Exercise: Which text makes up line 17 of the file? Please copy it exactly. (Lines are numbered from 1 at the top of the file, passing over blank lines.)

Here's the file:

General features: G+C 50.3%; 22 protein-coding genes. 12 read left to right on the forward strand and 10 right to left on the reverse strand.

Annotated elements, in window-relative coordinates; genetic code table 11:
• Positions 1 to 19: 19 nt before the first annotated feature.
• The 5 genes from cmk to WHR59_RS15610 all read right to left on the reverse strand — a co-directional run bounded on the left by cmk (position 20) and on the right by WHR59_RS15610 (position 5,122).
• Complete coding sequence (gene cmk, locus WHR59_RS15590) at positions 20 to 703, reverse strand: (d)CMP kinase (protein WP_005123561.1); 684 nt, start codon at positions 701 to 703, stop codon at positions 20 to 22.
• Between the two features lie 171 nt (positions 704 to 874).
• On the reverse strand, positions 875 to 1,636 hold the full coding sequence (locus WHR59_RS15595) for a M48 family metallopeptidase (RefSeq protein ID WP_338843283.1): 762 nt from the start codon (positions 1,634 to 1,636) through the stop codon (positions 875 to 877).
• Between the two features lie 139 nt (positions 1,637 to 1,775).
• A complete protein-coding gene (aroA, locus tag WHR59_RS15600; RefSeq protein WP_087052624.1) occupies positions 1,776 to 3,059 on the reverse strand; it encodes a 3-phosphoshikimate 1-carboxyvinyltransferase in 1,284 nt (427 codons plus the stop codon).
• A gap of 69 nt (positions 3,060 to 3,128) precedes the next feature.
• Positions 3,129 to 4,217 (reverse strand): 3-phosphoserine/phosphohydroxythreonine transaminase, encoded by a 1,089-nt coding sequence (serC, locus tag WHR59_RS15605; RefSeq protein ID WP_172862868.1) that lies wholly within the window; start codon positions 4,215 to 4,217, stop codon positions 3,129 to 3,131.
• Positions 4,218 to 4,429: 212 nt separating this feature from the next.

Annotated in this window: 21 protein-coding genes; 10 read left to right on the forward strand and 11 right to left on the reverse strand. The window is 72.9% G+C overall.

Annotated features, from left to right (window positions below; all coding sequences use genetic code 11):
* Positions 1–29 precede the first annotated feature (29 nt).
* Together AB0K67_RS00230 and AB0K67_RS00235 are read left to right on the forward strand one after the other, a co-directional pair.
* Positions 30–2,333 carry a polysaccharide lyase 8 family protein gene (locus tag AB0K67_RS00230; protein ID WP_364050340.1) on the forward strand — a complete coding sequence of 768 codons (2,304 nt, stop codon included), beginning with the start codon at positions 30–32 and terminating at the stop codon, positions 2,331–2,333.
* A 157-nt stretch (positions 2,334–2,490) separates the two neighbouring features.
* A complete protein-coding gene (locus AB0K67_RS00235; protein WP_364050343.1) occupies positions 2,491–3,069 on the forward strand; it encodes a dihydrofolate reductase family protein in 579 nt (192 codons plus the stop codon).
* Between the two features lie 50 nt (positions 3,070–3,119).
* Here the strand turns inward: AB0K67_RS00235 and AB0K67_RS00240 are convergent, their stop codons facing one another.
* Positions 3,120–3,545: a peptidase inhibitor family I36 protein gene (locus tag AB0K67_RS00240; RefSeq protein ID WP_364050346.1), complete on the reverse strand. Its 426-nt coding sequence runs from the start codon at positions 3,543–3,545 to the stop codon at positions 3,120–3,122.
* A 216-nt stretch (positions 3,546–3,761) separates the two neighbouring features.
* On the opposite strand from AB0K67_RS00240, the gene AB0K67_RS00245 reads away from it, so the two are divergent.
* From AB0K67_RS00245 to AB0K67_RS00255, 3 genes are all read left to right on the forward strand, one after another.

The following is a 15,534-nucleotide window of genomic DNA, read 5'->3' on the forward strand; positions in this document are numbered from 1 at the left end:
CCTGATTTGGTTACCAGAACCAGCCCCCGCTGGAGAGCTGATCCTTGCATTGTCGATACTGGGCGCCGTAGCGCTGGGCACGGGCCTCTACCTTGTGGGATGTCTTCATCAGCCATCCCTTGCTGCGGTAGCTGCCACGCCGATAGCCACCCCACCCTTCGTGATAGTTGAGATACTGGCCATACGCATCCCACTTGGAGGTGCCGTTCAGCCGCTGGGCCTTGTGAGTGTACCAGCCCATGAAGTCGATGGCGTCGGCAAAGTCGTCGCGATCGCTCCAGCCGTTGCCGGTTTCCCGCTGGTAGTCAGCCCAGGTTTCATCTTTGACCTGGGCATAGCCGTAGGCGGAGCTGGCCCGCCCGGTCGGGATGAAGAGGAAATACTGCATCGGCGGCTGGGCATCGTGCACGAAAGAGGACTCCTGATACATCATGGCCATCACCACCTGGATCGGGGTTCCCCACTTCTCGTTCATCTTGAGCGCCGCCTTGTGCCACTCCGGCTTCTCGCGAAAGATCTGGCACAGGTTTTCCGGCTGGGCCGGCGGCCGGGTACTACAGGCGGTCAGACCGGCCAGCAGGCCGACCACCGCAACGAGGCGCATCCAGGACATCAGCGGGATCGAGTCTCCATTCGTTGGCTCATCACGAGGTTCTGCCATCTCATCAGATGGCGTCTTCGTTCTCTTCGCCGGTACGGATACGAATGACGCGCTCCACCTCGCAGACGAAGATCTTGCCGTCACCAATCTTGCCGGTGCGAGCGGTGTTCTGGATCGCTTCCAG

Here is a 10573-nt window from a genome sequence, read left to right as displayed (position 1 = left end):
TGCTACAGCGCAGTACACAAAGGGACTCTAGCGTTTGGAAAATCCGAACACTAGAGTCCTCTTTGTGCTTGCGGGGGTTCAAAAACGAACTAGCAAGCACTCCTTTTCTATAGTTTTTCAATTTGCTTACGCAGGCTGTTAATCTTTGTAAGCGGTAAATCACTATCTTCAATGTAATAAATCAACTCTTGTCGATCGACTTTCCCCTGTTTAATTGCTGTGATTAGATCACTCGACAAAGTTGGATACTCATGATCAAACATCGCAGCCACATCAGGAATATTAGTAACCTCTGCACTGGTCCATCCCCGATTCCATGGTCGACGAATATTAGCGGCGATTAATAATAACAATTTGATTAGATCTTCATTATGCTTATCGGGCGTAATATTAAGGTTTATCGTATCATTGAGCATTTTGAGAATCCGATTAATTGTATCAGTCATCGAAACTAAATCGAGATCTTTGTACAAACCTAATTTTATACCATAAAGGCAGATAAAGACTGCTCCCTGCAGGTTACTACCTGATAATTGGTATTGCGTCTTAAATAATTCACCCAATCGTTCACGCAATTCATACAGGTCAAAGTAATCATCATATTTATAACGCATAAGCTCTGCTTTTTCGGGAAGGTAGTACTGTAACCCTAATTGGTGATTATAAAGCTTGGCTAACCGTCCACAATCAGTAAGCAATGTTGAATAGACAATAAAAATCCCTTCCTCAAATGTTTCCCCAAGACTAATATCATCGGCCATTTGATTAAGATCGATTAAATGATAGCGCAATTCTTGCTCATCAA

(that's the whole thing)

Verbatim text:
* Positions 30–2,333 carry a polysaccharide lyase 8 family protein gene (locus tag AB0K67_RS00230; protein ID WP_364050340.1) on the forward strand — a complete coding sequence of 768 codons (2,304 nt, stop codon included), beginning with the start codon at positions 30–32 and terminating at the stop codon, positions 2,331–2,333.